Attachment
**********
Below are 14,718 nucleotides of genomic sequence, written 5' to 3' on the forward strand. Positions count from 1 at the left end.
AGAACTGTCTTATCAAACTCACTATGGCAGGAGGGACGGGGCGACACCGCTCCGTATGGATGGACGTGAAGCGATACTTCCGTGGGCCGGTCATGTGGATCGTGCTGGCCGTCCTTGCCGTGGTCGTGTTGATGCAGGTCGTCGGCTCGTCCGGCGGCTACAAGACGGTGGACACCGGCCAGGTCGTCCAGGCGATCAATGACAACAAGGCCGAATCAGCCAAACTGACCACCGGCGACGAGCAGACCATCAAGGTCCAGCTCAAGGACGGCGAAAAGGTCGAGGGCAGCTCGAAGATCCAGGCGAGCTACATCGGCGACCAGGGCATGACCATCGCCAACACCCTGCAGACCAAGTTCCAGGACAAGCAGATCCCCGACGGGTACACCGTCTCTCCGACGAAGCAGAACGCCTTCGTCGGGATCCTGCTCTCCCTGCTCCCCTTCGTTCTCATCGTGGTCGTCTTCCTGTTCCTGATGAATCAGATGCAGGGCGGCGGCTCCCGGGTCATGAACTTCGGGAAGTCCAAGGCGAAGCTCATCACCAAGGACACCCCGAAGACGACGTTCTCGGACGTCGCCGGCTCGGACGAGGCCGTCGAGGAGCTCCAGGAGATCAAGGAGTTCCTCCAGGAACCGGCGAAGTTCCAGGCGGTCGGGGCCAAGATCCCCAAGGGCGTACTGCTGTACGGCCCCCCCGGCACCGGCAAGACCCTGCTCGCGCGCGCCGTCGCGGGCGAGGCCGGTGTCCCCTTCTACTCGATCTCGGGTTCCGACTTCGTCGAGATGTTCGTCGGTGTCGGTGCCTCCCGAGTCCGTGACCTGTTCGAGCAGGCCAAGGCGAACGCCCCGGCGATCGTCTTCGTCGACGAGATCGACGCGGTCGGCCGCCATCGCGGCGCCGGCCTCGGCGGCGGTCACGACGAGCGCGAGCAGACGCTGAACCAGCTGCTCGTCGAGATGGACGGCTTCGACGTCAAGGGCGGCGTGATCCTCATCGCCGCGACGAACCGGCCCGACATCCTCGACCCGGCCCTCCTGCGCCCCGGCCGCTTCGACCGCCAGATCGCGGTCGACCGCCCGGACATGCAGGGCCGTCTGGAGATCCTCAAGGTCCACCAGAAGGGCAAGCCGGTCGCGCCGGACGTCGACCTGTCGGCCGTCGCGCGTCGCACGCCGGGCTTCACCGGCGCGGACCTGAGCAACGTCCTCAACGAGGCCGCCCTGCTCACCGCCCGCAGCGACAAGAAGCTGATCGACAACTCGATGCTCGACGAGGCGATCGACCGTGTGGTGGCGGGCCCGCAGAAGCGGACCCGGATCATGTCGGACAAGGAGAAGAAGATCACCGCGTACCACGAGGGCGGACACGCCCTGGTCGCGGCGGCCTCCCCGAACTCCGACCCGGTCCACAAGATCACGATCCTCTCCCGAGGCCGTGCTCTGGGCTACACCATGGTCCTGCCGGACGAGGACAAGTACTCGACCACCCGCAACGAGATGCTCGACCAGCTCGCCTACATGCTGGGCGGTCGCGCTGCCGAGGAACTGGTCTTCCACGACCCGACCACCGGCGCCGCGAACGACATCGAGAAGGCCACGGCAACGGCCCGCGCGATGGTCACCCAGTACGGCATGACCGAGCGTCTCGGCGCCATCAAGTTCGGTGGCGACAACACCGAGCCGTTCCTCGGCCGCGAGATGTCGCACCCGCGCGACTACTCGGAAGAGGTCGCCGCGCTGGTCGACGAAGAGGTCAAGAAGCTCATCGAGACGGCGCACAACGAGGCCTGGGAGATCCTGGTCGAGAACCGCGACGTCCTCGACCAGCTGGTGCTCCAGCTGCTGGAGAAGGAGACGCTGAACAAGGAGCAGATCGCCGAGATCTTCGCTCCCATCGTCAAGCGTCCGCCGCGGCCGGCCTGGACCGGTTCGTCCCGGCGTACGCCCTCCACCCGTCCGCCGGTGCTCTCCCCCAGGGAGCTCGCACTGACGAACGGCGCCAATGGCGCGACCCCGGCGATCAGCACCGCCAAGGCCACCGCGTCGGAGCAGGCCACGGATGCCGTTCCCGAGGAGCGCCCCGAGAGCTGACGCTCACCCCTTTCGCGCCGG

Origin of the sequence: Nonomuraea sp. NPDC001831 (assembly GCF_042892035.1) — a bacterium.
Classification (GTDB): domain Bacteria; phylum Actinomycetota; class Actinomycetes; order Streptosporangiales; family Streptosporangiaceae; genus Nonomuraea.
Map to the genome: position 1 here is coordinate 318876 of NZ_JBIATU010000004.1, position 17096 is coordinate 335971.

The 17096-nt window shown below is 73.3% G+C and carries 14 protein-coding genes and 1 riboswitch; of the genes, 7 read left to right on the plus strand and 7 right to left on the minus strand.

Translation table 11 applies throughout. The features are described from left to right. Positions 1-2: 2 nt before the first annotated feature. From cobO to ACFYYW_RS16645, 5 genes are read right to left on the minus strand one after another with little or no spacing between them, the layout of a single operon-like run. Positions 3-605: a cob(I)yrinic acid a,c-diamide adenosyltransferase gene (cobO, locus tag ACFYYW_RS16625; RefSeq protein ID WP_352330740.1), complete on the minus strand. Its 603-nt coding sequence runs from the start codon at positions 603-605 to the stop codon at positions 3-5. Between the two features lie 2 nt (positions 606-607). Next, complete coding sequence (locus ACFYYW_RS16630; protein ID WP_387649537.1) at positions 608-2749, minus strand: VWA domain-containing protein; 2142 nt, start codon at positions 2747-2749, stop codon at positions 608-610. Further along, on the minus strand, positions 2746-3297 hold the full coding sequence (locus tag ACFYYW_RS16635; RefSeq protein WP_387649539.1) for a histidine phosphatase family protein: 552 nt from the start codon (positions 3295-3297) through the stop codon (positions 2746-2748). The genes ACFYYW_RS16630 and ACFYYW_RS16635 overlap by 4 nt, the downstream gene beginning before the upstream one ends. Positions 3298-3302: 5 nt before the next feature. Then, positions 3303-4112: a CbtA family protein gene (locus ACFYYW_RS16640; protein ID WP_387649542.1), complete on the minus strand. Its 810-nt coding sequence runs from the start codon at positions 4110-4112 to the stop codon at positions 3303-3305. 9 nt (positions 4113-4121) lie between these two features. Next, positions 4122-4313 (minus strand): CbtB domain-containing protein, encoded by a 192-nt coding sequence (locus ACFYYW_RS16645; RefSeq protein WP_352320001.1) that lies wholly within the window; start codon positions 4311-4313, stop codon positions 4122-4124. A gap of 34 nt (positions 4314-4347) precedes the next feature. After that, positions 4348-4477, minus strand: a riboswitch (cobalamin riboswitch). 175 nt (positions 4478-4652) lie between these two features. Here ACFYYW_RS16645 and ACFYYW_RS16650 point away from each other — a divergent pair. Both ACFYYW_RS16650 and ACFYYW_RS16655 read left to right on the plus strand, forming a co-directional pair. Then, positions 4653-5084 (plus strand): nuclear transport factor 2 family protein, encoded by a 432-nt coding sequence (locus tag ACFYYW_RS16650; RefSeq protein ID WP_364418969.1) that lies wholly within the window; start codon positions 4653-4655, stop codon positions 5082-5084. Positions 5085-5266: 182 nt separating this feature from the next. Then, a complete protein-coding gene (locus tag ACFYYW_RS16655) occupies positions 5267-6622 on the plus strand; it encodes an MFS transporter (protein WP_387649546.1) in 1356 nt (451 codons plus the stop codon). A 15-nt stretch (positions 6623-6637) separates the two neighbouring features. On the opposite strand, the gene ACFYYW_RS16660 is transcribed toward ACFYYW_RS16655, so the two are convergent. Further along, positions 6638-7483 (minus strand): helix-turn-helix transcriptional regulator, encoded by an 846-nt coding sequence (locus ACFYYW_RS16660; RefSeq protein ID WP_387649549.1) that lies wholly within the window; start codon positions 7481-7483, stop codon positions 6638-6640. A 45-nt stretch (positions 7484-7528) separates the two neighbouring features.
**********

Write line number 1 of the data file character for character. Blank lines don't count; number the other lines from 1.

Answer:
Below are 14,718 nucleotides of genomic sequence, written 5' to 3' on the forward strand. Positions count from 1 at the left end.